One of John Carpenter's underrated classics is In The Mouth Of Madness. It's 90s vintage, which becomes obvious when you see the special effects and film quality. We've stepped out of the 80s.
No spoilers if you haven't seen it, because you should see it fresh if you haven't before. But this movie touches on some of my favorite themes.
Besides being an homage to Lovecraft, it's also a horrifying exploration of mental breakdown. Or the total destruction of consensus reality.
That's the horrifying angle. You never do figure out if reality's really falling apart, or whether Sam Neil's character is losing his mind. If there's any difference.
Stories that play with the barrier between mind and reality always have fascinated me. Total Recall is another one, inspired by a PKD story (he loved this theme), that plays tricks on the reader by playing around with the main character's POV.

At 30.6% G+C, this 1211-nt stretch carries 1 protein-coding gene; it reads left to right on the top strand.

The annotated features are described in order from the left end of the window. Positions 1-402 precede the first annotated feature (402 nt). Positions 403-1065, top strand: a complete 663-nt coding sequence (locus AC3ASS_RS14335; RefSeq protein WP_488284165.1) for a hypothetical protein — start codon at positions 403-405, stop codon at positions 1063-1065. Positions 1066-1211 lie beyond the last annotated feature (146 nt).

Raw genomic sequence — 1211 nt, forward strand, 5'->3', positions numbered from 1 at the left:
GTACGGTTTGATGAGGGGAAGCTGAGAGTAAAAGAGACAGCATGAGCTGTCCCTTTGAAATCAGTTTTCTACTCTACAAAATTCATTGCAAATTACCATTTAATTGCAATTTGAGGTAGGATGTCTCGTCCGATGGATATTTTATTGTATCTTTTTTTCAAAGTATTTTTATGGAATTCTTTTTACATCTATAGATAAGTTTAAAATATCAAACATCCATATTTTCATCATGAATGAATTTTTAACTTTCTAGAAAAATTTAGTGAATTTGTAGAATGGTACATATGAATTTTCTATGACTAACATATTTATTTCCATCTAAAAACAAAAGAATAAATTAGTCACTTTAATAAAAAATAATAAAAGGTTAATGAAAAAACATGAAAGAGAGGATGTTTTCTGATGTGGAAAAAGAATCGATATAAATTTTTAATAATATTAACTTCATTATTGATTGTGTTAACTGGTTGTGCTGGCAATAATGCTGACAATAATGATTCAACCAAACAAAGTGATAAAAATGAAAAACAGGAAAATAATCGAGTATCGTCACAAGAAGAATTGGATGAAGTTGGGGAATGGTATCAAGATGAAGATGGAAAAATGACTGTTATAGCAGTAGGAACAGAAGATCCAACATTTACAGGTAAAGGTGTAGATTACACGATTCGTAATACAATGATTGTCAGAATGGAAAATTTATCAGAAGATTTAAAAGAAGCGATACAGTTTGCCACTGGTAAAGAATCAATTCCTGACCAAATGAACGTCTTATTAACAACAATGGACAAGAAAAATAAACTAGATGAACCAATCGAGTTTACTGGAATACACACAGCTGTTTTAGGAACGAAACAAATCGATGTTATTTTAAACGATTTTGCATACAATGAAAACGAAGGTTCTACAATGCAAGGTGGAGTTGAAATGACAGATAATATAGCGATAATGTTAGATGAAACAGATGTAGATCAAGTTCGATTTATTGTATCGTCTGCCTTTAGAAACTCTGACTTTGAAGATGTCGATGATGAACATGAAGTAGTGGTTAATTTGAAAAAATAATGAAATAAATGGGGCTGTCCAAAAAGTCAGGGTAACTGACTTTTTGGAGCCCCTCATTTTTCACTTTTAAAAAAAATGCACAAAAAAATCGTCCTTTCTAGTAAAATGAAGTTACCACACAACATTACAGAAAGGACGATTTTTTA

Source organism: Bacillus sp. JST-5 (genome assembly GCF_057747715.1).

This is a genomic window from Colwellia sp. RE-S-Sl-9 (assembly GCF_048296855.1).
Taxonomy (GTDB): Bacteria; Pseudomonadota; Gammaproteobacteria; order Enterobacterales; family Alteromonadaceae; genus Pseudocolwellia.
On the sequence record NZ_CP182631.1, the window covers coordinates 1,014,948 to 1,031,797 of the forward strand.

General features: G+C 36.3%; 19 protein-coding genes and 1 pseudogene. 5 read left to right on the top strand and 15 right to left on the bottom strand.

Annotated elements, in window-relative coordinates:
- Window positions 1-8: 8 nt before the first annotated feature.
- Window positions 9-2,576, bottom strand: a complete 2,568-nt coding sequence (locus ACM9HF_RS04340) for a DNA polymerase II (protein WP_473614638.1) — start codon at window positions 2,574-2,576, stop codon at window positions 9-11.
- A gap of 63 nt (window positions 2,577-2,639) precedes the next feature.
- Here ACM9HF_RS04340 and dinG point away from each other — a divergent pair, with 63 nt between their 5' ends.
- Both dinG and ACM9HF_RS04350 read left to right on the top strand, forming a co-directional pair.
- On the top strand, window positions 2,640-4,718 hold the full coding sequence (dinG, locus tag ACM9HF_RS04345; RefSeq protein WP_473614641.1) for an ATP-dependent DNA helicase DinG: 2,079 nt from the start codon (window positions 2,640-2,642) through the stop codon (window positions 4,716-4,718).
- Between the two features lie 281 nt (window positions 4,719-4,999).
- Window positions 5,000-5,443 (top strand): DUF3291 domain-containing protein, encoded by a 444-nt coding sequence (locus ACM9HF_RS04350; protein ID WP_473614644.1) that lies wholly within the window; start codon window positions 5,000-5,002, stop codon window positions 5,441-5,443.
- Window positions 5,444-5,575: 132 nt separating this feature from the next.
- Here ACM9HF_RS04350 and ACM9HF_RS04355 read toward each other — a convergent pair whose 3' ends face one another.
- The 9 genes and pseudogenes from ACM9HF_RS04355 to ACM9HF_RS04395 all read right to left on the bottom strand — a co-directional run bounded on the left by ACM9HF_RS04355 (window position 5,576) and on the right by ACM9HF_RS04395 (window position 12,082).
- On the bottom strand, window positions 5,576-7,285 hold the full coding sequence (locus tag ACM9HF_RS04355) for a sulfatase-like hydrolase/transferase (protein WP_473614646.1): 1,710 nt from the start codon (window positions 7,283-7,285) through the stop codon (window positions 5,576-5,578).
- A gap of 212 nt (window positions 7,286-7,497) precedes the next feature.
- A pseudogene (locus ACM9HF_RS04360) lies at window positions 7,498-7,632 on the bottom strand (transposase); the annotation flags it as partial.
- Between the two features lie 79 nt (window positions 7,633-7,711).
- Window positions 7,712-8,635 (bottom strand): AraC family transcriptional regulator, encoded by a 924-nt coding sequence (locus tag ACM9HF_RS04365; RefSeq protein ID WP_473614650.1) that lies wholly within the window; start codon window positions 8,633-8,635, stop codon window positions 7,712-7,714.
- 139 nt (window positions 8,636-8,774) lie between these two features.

If you ever wondered why I go on so much about science and the constructed cybernetic universe we live in, here's why.
It's a philosophical question that implies raw terror.
The more we learn about the brain, the nervous system, how AI works in principle, how information moves in flows and loops... about the thought processes of human beings... the more we learn about how we think about and observe reality... the more we seem to discover that...
There's no reality and there's no observer
But if that's true, then how can we know this much?
Skepticism has a healthy tradition in our culture. But even skepticism has to start somewhere.
You can't ask "why?" if there's nobody to ask "why?"
Skeptical questions require a skeptic.
But what happens if the skeptic, responsible for his own reality, has a mental breakdown? Is there a difference between skepticism and schizophrenia?
That's the theme these stories explore.
What if there were no difference between healthy questioning and an unwell mind?
There's a happy Halloween thought to comfort you into the long dead hours of the night...
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